Severity of Omicron (B.1.1.529) and Delta (B.1.1.617.2) SARS-CoV-2 infection among hospitalised adults: a prospective cohort study

Catherine Hyams, Robert J Challen, Robin D Marlow, Jennifer Nguyen, Elizabeth Begier, Jo Southern, Jade N King, Anna Morley, Jane D Kinney, Maddie J Clout, Jennifer L Oliver, Gillian Ellsbury, Nick A Maskell, Luis Jodar, Bradford Gessner, John McLaughlin, Leon Danon, Adam H R Finn

Research output: Other contribution


Limited data exist assessing severity of disease in adults hospitalised with Omicron SARS-CoV-2 variant infections, and to what extent patient-factors, including vaccination and pre-existing disease, affect variant-dependent disease severity. This prospective cohort study of all adults (≥18 years of age) hospitalised at acute care hospitals in Bristol, UK assessed disease severity using 3 different measures: FiO2 >28%, World Health Organization (WHO) outcome score >5, and hospital length of stay (LOS) >3 days following admission for Omicron or Delta variant infection. Independent of other variables, including vaccination, Omicron variant infection was associated with a statistically lower severity compared to Delta; risk reductions were 58%, 67%, and 16% for FiO2, WHO score, and LOS, respectively. Younger age and vaccination with two or three doses were also independently associated with lower COVID-19 severity. Despite lower severity relative to Delta, Omicron infection still resulted in substantial patient and public health burden following admission.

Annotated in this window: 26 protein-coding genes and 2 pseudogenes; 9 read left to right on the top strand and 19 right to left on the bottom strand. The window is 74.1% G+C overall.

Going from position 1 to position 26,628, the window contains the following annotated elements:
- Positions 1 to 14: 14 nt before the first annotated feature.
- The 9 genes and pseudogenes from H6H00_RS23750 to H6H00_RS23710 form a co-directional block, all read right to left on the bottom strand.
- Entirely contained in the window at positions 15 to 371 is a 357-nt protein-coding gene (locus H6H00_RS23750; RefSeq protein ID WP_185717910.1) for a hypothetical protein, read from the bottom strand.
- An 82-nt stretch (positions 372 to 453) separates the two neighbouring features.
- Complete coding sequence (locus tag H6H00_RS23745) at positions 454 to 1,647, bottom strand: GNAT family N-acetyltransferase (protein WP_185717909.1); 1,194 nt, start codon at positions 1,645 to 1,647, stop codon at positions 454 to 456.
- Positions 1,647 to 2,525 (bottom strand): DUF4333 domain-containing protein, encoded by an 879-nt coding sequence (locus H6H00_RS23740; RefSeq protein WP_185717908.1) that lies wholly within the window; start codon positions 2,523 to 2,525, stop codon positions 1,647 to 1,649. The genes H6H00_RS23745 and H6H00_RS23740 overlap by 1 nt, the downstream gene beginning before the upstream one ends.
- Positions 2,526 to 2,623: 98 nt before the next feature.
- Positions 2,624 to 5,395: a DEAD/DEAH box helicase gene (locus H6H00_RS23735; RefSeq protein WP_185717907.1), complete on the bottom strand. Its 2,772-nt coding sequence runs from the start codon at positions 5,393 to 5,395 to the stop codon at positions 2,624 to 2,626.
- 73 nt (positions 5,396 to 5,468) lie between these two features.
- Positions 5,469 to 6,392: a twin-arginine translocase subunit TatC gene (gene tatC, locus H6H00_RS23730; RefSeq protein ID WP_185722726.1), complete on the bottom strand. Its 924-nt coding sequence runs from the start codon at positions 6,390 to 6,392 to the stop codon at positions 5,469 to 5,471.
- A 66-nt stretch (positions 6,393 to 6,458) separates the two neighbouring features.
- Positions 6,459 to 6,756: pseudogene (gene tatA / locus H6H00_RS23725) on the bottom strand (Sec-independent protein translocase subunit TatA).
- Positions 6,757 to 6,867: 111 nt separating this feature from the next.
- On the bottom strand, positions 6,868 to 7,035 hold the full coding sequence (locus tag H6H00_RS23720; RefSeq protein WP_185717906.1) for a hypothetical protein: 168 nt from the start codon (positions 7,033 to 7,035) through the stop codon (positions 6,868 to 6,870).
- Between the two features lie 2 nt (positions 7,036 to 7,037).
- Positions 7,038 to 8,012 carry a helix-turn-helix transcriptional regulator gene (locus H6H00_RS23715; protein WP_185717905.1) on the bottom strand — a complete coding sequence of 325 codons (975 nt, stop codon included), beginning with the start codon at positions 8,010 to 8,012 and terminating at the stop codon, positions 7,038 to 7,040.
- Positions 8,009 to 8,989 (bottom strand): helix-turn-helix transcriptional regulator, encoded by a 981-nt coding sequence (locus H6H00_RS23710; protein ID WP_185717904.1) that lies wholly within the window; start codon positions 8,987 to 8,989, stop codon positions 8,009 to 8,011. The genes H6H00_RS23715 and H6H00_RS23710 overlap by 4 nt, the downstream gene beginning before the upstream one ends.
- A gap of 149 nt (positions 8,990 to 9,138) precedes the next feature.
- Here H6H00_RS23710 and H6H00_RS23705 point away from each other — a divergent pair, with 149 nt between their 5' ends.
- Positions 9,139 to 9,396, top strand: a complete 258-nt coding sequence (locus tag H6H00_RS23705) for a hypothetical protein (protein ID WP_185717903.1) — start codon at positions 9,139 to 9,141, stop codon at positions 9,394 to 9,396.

Original languageUndefined/Unknown
Publication statusPublished - 7 Jul 2022

Structured keywords

  • Covid19

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